From School Library Journal
Grade 3-5?Parker concentrates on paper money in its present form, giving brief but sprightly accounts of the people, buildings, and other symbols portrayed on U.S. currency, as well as descriptions of the U.S. Treasury, the Federal Reserve System, and counterfeiting. The biographies are not hagiographic?the portrait of Jackson mentions his persecution of the Cherokees, and the sketch of Grant labels his administration "...one of the most corrupt and scandal-ridden in United States history." Each vignette includes an artful mix of useful and trivial facts that will appeal to the intended audience, as will the full-color cartoonlike illustrations. The diagram showing the various parts of a Federal Reserve note is particularly clear and helpful. In comparison, Betsy Maestro's The Story of Money (Clarion, 1993) and Joe Cribb's Money (Knopf, 1990) depict currency from a variety of countries and provide much more material on its development and use. Those titles have more informative illustrations, featuring a wider variety of people. For facts on money in general, Maestro's book will better serve the same age group, while Cribb's, part of the "Eyewitness" series, is for an older audience. But neither title equals Parker's depth of information about the symbols on modern U.S. currency.?Jonathan Betz-Zall, Sno-Isle Regional Library System, Edmonds, WA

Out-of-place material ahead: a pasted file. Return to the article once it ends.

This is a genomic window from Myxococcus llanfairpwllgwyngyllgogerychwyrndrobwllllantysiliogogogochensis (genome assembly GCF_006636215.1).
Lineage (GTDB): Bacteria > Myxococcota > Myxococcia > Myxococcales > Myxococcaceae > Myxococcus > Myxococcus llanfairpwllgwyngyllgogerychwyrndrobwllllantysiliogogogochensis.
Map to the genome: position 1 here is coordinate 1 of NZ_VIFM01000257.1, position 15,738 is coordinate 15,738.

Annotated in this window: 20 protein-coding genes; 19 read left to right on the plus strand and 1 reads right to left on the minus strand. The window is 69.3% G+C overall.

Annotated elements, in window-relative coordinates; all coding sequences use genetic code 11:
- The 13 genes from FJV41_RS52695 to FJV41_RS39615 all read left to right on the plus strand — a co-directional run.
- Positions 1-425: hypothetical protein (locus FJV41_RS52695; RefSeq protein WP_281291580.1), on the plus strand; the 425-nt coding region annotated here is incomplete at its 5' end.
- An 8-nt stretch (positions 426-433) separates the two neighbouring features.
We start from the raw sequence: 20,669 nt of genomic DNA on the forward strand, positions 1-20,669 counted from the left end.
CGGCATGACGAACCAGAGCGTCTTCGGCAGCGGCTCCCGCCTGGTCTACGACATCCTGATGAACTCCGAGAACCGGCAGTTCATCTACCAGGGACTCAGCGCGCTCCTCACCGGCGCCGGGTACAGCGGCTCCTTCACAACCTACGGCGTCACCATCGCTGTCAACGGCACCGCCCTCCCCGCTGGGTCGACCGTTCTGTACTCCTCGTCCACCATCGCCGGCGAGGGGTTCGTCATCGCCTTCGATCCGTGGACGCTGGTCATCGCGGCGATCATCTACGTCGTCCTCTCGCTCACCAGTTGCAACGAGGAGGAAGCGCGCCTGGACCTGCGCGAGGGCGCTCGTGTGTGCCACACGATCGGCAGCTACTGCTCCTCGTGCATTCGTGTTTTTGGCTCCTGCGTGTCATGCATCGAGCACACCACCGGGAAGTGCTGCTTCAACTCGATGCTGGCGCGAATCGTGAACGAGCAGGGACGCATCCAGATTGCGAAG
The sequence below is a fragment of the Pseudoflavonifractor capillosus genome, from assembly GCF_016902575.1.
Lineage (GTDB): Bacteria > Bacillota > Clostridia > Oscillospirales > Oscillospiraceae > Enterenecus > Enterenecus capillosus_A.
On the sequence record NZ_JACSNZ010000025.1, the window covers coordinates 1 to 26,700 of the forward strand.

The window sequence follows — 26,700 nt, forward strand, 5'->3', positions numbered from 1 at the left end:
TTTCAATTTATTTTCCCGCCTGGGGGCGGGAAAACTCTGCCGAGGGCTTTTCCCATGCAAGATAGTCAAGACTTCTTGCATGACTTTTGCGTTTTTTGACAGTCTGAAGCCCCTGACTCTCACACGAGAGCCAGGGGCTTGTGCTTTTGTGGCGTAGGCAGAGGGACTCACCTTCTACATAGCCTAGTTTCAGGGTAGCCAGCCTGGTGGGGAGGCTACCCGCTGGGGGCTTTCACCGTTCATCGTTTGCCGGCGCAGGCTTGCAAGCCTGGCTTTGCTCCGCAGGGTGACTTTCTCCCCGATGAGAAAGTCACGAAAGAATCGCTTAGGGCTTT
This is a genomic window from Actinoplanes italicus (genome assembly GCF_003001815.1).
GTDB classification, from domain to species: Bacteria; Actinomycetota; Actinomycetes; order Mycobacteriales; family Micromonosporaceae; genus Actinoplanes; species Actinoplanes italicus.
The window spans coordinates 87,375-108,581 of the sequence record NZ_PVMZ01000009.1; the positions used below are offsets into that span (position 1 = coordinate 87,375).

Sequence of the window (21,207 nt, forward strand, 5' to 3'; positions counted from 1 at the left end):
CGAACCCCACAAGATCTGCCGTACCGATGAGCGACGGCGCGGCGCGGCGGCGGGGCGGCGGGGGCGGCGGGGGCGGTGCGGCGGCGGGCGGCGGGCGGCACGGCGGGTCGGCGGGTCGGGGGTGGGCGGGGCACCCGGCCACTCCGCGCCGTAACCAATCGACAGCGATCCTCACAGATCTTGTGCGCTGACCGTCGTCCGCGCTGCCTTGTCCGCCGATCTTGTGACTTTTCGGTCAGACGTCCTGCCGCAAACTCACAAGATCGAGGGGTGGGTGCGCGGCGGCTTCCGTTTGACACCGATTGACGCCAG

Copyright 1995 Reed Business Information, Inc.
Gr. 3^-6. There's a short course in American history in your wallet, and Parker brings it to life by explaining what's on the front and the back of U.S. paper currency, from $1 to $100,000. Parker provides original art on almost every page, along with a tiny photo reproduction of the currency under discussion. She greatly simplifies the facial features of the various presidents pictured but leaves their hair quite distinctive. Interesting facts about familiar individuals (Washington, Lincoln) as well as lesser-known ones (Salmon P. Chase) abound, and costumes, culture, and architecture all become Parker's subjects. She also seems well attuned to curious classroom questioners, as she includes, for instance, a section on counterfeiters. Not as narrow in focus as the title implies, this is an expansive review that will be great for history classes as well as useful to math and art students. Mary Harris Veeder